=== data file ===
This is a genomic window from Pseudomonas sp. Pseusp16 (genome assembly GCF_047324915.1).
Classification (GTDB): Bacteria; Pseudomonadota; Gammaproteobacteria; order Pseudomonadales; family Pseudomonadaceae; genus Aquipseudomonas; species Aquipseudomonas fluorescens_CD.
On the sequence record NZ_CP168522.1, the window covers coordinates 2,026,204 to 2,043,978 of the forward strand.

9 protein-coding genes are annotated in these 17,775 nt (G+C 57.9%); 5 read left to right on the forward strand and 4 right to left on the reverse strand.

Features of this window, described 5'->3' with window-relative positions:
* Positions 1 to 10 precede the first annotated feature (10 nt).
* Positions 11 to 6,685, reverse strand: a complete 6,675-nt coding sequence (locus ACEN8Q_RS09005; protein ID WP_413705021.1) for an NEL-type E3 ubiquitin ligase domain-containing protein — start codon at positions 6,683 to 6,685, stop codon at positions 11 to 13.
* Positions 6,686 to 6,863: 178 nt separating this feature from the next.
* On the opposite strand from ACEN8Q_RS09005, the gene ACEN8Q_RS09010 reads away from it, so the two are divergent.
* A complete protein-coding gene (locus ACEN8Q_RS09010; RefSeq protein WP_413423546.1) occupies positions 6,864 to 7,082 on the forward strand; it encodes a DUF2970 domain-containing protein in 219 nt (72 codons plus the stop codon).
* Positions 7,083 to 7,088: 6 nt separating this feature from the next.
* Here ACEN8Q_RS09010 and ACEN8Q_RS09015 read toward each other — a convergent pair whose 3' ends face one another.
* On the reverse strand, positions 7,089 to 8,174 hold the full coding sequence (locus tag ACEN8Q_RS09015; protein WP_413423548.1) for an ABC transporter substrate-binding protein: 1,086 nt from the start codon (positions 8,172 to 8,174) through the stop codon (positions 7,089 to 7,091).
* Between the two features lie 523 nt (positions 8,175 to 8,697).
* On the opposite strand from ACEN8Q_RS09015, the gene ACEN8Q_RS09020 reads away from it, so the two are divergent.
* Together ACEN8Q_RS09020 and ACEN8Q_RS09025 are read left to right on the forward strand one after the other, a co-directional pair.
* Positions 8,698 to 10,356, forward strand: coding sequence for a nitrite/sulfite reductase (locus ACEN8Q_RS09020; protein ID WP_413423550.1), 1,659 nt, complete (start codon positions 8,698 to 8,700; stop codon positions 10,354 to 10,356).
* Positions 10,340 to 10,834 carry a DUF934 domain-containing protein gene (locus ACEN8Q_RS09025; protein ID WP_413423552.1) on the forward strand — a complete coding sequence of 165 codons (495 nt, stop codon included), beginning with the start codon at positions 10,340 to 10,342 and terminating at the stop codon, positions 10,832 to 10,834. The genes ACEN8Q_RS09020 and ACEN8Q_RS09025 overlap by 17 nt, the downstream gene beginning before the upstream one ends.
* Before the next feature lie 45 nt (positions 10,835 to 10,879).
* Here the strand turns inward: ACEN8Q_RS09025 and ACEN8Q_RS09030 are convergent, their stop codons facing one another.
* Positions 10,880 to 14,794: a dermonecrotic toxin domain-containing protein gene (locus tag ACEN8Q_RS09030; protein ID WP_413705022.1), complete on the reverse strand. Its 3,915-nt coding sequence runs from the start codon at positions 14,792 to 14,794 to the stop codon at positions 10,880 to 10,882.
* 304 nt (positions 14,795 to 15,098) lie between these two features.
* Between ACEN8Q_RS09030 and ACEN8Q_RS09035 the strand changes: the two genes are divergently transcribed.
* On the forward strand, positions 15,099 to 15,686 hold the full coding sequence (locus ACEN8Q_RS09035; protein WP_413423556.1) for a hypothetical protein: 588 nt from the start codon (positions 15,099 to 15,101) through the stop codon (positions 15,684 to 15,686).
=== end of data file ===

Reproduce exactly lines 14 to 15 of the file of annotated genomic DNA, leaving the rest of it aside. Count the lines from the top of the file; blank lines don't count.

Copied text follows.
* Between the two features lie 523 nt (positions 8,175 to 8,697).
* On the opposite strand from ACEN8Q_RS09015, the gene ACEN8Q_RS09020 reads away from it, so the two are divergent.